(As you can see, one tricky thing is whether the leading "0" for the first 9 months is required or not)

Using a date-picker only works for nearby dates (either nearby the current date, or another know date). So they work great for appointments in the coming month, but not for birthdays or other random dates.

For credit card expiry dates, I'd use two drop-downs for months (1-12) and year (current year + next 5?).


Never had a real problem with DD/MM/YYYY - for Australian or New Zealand audiences. Most people seem to get what it means.

Did come across a functional spec though where the client wanted DD/MM/CCYY.

That got a red flag and a flat out "No" from me. :)

  • Did they give a reason for wanting it that format? It seems VERY odd!
    – Toby
    Commented Jun 6, 2010 at 20:01
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    It's does make some technical sense - CC for century (e.g. 21st), YY for the year. It's just über confusing.
    – Matt
    Commented Aug 31, 2012 at 19:59

DD/MM/YYYY means of course "Dam* You" - perhaps in the user's mind ;-)

Serious though, over the years developing applications that will receive dates - if typed manually they always become a problem, no matter what you do. There are just too many ways not just to think of dates, but also to type them. The format varies from country to country and so forth.

IMO date fields need to be child proof by offering drop downs - one for year, one for month and one for day - or a calendar to select the date from the grid.

Never ever let any user type a date manually!

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    Strongly disagree with "Never ever let any user type a date manually". Power users would find this limitation quite annoying. Imho ideal way is to offer a user an intelligent textbox with a format (e.g. dd/mm/yyyy) and a date picker. Power users would go for a textbox, others would use date picker, everybody's happy.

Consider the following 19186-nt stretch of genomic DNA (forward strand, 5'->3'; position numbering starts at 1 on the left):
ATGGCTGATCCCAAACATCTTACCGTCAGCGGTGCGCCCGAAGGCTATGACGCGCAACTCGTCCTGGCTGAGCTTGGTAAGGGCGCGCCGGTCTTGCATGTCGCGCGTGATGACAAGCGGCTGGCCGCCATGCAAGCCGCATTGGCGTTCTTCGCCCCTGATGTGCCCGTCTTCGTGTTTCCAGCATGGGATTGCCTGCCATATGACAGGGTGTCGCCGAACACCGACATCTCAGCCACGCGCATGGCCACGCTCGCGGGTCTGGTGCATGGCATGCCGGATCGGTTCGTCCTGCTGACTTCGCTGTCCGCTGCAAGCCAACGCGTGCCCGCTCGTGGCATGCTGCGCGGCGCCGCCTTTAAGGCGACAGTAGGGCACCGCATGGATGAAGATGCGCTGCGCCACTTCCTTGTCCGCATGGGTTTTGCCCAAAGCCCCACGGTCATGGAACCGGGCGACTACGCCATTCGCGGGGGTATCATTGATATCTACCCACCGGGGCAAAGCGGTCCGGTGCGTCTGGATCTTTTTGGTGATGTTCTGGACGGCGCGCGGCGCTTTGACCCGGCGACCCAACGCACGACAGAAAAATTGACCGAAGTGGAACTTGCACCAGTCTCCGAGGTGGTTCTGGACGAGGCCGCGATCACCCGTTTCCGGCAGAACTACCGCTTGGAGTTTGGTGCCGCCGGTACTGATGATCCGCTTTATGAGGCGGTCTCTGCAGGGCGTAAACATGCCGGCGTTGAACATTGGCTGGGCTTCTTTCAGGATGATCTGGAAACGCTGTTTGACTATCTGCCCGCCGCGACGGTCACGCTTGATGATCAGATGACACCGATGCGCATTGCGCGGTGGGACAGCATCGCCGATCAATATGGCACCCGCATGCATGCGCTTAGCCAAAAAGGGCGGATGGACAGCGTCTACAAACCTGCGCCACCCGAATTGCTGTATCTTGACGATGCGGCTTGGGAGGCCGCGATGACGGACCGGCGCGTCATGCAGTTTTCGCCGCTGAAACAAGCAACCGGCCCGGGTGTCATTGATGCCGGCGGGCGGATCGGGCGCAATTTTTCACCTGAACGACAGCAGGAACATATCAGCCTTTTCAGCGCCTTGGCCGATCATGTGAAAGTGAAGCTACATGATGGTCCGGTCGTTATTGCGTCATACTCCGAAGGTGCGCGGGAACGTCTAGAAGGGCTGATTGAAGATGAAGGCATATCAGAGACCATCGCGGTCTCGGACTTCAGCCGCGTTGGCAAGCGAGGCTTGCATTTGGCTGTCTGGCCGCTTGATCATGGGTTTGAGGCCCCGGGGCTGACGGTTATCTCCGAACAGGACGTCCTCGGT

– ya23
    Commented Jan 9, 2013 at 10:30
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    Your're right @ya23, I'm too generic in the last statement - though, I worded it in hope that the exaggeration came through :) It eventually boils down to: who is your audience. But working a lot with power users where main task is to enter dates for hundreds of reports daily (time report sheets), the amount of errors is noticeable - even then. There are techniques to "fix" these, but to specific for being a general solution - so, weighting audience and frequency etc. are important planning factors.
    – epistemex
    Commented Jan 9, 2013 at 11:49
  • There's a validation challenge when you setup dropdowns here. Would you restrict the day field depending on the Month? Would you display Leap Year based on Year validation? It becomes super awkward.
    – Pdxd
    Commented Aug 28, 2015 at 13:37

Swopping position of the Month and Day inputs seems to be the most problematic.

It depends on where the majority of your users are coming from. In the US, it's strictly MM/DD/YYYY, an opposite of most other countries, and most of these users will enter or select the Day followed by Month. It's a always pain when trying to figure out if it's the 7th of March or 3rd of July, just like switching from driving on the left to driving on the right. If you are not separating users by location, DD/MM/YYYY (lowest to largest value) and allowing only 1 to 12 in the Month input should work. Except for 7/3 !

  • How does this answer the question? The question is not about any ordering in particular, but about whether users will understand a pattern string and apply the ordering indicated by it, whichever that is. Commented Feb 23, 2019 at 23:17

Consider explicit date formats:

#yyyy0MMdd 2018-001-06
#dd0MMyyyy 06.001.2018
#0MMddyyyy 001/06/2018
  • How does this answer the question? Commented Feb 24, 2019 at 10:03